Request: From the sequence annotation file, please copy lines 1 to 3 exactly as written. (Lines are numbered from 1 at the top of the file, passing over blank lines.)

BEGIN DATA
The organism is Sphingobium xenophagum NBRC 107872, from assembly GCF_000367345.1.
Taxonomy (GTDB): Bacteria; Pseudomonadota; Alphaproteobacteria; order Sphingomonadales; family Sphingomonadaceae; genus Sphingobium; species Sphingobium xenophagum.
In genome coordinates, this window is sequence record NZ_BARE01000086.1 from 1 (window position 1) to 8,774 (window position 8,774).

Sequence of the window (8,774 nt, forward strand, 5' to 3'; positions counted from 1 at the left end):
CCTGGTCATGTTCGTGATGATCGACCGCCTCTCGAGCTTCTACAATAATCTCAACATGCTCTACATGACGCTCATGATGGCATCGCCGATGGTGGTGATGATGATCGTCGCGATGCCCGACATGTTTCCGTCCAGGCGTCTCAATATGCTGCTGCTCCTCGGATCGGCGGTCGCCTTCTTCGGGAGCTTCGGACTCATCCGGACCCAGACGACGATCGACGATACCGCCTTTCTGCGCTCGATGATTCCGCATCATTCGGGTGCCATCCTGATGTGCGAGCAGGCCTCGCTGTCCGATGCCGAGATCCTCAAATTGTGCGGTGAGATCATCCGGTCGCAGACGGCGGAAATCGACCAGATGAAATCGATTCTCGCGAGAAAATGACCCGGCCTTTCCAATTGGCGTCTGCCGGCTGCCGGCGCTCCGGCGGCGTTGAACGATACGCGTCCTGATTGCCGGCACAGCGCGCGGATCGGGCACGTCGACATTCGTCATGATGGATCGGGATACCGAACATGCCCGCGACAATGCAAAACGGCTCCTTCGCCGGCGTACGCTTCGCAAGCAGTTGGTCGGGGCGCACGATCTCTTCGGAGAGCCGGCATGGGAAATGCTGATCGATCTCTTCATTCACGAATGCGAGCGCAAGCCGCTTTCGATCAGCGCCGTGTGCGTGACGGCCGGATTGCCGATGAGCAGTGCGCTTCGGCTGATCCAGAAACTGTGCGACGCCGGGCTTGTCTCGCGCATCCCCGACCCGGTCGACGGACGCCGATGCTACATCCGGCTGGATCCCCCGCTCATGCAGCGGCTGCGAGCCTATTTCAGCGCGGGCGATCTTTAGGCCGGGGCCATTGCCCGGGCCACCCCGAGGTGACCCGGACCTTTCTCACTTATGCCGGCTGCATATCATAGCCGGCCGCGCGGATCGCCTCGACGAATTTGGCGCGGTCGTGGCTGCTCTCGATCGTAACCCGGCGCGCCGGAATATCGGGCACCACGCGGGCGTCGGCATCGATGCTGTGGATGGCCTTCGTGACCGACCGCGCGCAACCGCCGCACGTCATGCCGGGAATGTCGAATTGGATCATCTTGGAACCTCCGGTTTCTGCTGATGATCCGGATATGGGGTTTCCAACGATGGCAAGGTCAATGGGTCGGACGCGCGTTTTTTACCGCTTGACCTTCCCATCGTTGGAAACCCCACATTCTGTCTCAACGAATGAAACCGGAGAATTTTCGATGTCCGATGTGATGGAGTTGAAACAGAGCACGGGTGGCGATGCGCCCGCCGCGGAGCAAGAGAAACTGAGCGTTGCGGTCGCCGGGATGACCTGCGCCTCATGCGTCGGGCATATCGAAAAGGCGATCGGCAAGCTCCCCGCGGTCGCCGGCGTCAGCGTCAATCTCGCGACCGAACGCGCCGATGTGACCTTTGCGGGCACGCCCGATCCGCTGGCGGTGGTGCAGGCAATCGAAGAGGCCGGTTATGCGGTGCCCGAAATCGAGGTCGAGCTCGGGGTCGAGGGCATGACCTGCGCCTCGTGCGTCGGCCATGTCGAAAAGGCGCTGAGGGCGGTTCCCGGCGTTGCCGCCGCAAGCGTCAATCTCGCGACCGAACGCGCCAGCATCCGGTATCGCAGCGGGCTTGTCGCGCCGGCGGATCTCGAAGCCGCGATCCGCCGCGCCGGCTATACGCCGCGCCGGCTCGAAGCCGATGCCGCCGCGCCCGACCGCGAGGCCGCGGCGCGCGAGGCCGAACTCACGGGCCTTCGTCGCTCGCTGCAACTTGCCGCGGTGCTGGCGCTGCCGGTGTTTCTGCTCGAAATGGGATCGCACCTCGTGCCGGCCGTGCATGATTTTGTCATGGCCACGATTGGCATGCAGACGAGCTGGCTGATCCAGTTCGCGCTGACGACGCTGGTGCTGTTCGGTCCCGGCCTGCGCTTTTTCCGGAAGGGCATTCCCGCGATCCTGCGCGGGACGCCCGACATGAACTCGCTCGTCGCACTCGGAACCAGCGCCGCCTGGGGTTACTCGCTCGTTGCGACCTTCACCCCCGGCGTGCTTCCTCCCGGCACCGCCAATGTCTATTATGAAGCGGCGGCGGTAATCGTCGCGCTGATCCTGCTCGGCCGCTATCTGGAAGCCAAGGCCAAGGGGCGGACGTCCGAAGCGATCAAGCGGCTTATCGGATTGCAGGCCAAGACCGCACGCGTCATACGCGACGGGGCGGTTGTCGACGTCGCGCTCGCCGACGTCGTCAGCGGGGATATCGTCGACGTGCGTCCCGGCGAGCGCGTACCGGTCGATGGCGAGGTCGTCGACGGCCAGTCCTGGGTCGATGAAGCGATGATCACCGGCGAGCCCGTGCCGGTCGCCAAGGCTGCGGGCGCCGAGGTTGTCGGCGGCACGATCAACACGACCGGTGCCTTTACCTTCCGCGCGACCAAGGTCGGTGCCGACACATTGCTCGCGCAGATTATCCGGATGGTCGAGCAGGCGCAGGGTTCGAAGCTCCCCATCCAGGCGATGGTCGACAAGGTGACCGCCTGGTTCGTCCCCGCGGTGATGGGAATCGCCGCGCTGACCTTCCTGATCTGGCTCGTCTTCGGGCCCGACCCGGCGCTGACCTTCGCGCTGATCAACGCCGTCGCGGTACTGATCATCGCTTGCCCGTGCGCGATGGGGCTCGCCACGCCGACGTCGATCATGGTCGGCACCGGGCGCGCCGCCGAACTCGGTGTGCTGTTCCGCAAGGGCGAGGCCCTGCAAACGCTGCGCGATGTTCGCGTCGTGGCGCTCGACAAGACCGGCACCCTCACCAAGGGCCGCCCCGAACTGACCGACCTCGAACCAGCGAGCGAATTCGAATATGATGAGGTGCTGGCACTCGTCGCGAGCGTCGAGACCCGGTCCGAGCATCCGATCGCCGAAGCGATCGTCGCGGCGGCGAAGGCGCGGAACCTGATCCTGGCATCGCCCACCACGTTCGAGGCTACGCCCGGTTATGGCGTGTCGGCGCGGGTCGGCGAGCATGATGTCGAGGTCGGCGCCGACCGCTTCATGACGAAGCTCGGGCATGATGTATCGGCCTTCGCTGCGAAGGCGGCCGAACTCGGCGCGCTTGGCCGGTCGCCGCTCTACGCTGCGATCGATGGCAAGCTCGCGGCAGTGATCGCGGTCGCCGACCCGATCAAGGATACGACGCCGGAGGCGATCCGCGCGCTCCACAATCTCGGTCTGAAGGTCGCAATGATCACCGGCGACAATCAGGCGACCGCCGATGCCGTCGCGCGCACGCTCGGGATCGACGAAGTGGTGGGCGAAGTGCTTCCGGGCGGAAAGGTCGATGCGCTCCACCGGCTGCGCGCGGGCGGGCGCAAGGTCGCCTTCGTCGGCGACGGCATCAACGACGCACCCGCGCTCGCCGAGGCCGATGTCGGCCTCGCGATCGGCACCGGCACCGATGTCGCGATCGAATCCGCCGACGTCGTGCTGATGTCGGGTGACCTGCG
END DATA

The organism is Sphingobium xenophagum NBRC 107872, from assembly GCF_000367345.1.
Taxonomy (GTDB): Bacteria; Pseudomonadota; Alphaproteobacteria; order Sphingomonadales; family Sphingomonadaceae; genus Sphingobium; species Sphingobium xenophagum.
In genome coordinates, this window is sequence record NZ_BARE01000086.1 from 1 (window position 1) to 8,774 (window position 8,774).